The new enthusiasm for the GOP was spurred in large part by hedge fund managers’ opposition to many of the tax and regulatory economic policies of Obama and congressional Democrats. Some hedge fund executives, along with others from private equity funds, were especially exercised about a measure that passed the House this year before stalling in the Senate. That bill would have taxed their profits, known as carried interest, as ordinary income rather than capital gains. If enacted, the legislation would increase taxes on many executives from a marginal rate of 15 percent to 35 percent. The industry also is concerned about some provisions in the Dodd-Frank financial services reform law, such as those that will require registration and greater disclosure by hedge funds and impose tighter rules on the trading of derivatives.

But the animus of hedge fund titans toward Obama and the Democrats was also driven by what they viewed as politically charged rhetoric that stigmatized them.

“Look, it was the demonization, the anti-hedge fund rhetoric,” said one Wall Street hedge fund executive who was instrumental in helping to arrange donations to the GOP.

“These guys,” he added, “manage billions of dollars from pension funds, from investors, local governments.” When Obama last year attacked the industry as “speculators” and criticized their role in Chrysler’s bankruptcy, many executives went ballistic. “It was the cheap-shot, class-warfare rhetoric that pissed them off,” said the executive, who spoke on condition of anonymity.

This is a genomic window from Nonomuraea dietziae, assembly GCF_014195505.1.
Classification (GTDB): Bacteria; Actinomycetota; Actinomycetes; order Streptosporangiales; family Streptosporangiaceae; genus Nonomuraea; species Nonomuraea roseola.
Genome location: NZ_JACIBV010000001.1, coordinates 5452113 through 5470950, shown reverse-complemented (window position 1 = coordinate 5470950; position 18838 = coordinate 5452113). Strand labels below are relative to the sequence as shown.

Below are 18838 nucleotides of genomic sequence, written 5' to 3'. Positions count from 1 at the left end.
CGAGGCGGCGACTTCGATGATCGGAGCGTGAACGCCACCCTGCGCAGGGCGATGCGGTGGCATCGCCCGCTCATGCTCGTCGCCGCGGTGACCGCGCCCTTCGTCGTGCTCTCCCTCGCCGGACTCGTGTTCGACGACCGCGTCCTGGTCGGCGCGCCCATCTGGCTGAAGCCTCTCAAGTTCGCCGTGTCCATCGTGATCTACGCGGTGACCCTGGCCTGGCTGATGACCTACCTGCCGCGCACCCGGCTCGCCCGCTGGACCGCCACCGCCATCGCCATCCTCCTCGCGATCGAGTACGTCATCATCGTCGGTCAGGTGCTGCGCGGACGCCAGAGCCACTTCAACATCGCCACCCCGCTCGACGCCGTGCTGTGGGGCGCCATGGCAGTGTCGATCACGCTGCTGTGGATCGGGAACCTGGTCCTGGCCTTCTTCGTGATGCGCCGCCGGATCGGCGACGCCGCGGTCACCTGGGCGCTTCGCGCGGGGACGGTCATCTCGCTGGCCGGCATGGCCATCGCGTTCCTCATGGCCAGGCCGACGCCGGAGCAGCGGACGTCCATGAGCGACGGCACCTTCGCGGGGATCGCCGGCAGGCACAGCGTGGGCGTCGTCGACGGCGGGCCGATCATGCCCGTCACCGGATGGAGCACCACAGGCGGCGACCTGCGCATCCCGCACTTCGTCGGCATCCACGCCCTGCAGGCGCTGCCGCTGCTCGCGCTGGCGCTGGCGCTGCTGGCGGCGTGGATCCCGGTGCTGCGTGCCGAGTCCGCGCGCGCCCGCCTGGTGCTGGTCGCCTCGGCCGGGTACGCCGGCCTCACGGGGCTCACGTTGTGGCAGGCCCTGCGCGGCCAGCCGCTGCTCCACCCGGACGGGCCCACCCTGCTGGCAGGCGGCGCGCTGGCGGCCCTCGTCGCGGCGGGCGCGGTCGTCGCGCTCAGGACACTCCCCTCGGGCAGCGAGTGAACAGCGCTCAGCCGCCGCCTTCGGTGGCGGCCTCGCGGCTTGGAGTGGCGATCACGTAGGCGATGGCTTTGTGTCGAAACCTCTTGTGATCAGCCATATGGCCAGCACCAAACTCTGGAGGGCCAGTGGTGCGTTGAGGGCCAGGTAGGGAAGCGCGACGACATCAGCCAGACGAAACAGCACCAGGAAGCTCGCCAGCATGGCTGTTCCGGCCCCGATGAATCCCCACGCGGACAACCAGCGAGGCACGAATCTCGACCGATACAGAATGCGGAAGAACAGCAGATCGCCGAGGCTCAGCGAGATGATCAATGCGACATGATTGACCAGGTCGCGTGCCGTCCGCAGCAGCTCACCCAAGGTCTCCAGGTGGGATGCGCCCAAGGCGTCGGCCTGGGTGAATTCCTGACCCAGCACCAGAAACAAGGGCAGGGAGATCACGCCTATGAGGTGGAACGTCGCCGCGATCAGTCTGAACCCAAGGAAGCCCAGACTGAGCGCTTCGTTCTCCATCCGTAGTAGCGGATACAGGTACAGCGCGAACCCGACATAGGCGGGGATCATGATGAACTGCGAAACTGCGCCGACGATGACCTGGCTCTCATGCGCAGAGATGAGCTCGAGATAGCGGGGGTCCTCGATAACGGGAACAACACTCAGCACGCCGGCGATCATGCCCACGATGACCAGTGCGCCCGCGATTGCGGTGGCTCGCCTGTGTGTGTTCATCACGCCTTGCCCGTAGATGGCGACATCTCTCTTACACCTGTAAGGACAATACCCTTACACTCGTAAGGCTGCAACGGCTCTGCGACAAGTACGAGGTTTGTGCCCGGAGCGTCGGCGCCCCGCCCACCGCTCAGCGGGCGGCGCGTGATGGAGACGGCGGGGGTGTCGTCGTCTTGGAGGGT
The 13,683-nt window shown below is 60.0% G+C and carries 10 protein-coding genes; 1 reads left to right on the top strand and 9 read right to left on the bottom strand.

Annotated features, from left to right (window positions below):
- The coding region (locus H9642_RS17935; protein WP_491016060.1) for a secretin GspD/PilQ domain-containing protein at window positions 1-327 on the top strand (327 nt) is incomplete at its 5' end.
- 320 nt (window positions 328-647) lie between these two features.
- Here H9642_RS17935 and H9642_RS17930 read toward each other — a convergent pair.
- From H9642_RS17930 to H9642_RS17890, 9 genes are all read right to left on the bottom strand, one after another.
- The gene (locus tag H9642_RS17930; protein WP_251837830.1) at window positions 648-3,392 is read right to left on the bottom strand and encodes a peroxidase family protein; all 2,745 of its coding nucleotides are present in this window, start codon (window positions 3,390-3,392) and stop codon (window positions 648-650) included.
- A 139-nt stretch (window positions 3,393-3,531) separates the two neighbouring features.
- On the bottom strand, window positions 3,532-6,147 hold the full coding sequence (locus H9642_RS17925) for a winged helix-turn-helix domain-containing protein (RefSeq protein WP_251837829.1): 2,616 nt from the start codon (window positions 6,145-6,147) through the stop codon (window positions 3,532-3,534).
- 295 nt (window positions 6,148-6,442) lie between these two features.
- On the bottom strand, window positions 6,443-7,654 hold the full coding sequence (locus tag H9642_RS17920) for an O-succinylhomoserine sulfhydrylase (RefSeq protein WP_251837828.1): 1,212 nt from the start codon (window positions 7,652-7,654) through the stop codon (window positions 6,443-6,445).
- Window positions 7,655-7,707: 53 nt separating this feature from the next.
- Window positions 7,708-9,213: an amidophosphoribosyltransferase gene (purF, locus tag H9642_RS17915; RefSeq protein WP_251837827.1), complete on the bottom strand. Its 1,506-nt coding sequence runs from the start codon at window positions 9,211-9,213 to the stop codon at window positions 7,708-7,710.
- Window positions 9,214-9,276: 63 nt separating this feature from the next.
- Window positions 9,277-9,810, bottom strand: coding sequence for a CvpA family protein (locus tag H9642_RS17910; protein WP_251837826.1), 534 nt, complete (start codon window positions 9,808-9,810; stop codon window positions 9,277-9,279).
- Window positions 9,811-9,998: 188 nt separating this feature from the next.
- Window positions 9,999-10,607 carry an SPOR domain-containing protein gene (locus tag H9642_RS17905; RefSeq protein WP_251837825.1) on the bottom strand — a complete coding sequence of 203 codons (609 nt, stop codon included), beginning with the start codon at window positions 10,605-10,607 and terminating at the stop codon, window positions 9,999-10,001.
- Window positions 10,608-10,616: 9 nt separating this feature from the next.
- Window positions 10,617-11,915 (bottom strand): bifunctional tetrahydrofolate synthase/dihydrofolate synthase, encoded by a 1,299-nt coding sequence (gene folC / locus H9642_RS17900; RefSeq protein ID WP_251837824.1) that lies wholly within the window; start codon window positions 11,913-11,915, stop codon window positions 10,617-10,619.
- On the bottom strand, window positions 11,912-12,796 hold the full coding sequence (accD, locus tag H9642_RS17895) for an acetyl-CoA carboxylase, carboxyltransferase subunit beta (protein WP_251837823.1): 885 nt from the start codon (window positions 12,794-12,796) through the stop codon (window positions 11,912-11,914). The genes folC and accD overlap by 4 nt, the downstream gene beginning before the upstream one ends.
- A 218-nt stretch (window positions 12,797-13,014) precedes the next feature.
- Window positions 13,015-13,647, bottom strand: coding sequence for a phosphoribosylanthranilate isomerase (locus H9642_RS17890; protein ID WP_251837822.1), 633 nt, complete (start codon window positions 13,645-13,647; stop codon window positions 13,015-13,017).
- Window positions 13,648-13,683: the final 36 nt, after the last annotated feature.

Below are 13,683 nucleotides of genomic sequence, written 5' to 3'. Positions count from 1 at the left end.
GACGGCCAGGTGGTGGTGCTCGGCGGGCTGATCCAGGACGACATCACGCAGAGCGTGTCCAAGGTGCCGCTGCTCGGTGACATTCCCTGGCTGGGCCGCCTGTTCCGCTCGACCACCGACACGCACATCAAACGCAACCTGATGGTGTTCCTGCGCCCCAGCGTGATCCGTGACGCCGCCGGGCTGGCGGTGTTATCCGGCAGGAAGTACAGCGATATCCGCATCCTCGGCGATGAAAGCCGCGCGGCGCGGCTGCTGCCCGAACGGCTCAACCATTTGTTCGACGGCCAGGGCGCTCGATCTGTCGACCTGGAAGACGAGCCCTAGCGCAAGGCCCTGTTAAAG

The new GOP-controlled House may be far friendlier to the hedge fund industry, as some of its key allies are now poised to inherit important leadership positions. Incoming Majority Leader Eric Cantor of Virginia has been a key critic of the “carried interest” proposal and recently vowed to “reign in the regulatory policies” under the Dodd-Frank law to block it.

In the last two years, Cantor’s campaign committee; his leadership political action committee, the Every Republican is Crucial PAC; and the Cantor Victory Committee, a joint fundraising committee he headed, all received substantial contributions from hedge fund partners. Among them: $31,400 from Cohen and executives at SAC, $32,400 from Blue Ridge Capital and $50,200 from Gruss Investments. Six top executives at the giant private equity firm KKR also contributed $55,000 to Cantor’s joint fundraising committee.

Asked for comment, Brad Dayspring, a spokesman for the majority leader, said that Cantor “has made clear that the new Republican majority will use the oversight process and all means at its disposal — including the power of appropriations — to expose and repeal regulations that kill jobs and are barriers to capital formation and economic growth.”